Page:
Definition A hydrocoele is a collection of fluid around the testicle.
What is going on in the body? A hydrocoele may be present at birth or may develop later in life. Most often, a parent notices a swelling in a child's scrotum caused by the hydrocoele. The fluid that fills the hydrocoele is normally present in the abdomen. It seeps through a balloon-like structure around the testicle called the tunica vaginalis. The neck of this balloon runs along a structure in both of the testes called the spermatic cord and opens into the abdomen. Normally, this neck is sealed off before birth. If it fails to close, fluid continues to seep through and cause scrotal swelling.
What are the signs and symptoms of the condition? A painless swelling in the scrotum is a sign of a hydrocoele. It may occur on one or both sides.
What are the causes and risks of the condition? Hydrocoeles are more common among premature babies. They develop when the canal between the peritoneal cavity and scrotum fails to close. An inflammation or injury to a testicle may cause a hydrocoele.
What can be done to prevent the condition? Boys and men should wear an athletic cup that protects the scrotum when playing sports such as cricket and football. Sports safety guidelines can help prevent injury to the testicles. Since hydrocoeles are more common among premature infants, antenatal care is important to prevent premature birth of a baby.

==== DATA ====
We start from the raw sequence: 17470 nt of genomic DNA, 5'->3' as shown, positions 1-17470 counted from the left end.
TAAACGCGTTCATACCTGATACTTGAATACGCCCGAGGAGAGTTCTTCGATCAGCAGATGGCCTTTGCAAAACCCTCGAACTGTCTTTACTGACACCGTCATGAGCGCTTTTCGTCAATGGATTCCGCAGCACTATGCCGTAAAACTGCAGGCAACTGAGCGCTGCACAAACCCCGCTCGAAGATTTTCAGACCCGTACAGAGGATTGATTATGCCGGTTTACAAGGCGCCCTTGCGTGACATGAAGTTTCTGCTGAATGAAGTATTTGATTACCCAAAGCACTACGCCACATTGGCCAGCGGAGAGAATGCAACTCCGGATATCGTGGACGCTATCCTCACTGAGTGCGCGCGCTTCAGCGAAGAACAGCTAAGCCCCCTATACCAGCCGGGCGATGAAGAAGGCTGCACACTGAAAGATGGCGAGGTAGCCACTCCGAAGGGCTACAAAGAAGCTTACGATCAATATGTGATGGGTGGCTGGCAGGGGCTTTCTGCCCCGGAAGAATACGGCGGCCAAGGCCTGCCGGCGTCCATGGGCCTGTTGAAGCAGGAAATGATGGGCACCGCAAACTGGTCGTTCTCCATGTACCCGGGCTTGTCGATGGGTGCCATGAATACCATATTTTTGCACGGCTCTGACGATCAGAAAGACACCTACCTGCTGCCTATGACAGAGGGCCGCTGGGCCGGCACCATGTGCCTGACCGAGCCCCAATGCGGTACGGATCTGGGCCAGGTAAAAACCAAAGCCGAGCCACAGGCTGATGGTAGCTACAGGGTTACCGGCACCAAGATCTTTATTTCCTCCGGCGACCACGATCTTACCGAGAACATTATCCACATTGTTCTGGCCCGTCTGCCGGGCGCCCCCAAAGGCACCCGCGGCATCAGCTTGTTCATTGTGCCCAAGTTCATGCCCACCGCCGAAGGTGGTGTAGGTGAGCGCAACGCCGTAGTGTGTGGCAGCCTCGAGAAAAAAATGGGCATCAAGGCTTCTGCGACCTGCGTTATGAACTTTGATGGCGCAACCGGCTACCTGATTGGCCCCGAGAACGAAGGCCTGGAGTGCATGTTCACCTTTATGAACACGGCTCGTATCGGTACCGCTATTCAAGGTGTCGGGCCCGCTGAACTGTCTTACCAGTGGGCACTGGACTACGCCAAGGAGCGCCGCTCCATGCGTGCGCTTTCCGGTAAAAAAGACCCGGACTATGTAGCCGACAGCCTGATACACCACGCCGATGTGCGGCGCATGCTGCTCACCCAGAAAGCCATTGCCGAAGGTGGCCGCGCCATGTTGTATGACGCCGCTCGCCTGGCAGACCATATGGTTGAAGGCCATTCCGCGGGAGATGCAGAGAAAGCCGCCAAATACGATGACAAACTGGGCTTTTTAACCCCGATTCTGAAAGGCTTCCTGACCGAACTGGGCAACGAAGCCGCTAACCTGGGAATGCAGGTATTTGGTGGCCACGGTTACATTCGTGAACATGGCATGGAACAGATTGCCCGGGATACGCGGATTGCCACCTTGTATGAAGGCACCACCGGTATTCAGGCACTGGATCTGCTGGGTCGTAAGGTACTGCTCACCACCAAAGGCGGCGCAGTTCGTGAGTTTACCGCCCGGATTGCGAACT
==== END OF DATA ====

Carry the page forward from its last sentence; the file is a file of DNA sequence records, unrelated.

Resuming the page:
How is the condition diagnosed? During a physical examination, a doctor will find a mass within the scrotum. The fluid in the hydrocoele is clear, so a light can be shined through the scrotum. The outline of the testicle will be visible. An ultrasound may be done to confirm the diagnosis.
What are the long-term effects of the condition? If the hydrocoele has a big enough opening to let fluid flow in and out, a hernia can occur. When this happens, a piece of the bowel may come down into the scrotum. If the piece of bowel gets stuck outside the abdomen, its blood supply may be cut off and it may die.
What are the risks to others? This condition is not contagious, so there are no risks to others.
What are the treatments for the condition? A hydrocoele normally repairs itself within a few months after birth. Surgery is recommended if the hydrocoele is still present after a baby is 12 to 18 months old. Hydrocoele repair is also done for hydrocoeles that continue to get larger.
What are the side effects of the treatments? Complications may occur with any surgery. These include:
a blood clot or haematoma, which may gradually drain away on its own
infertility if the vas deferens or epididymis are injured during the surgery
What happens after treatment for the condition? Rarely, a child may develop another hydrocoele that requires more surgery. Most people recover fully after surgery.
How is the condition monitored? If surgery is done, a follow-up visit will be scheduled with the surgeon. If surgery is not needed, the size of the hydrocoele should be monitored. If the hydrocoele contiunes to get larger, surgery may be necessary.
Author: Gail Hendrickson, RN, BS Reviewer: HealthAnswers Australia Medical Review Panel Editor: Dr David Taylor, Chief Medical Officer HealthAnswers Australia Last Updated: 1/10/2001 Contributors Potential conflict of interest information for reviewers available on request
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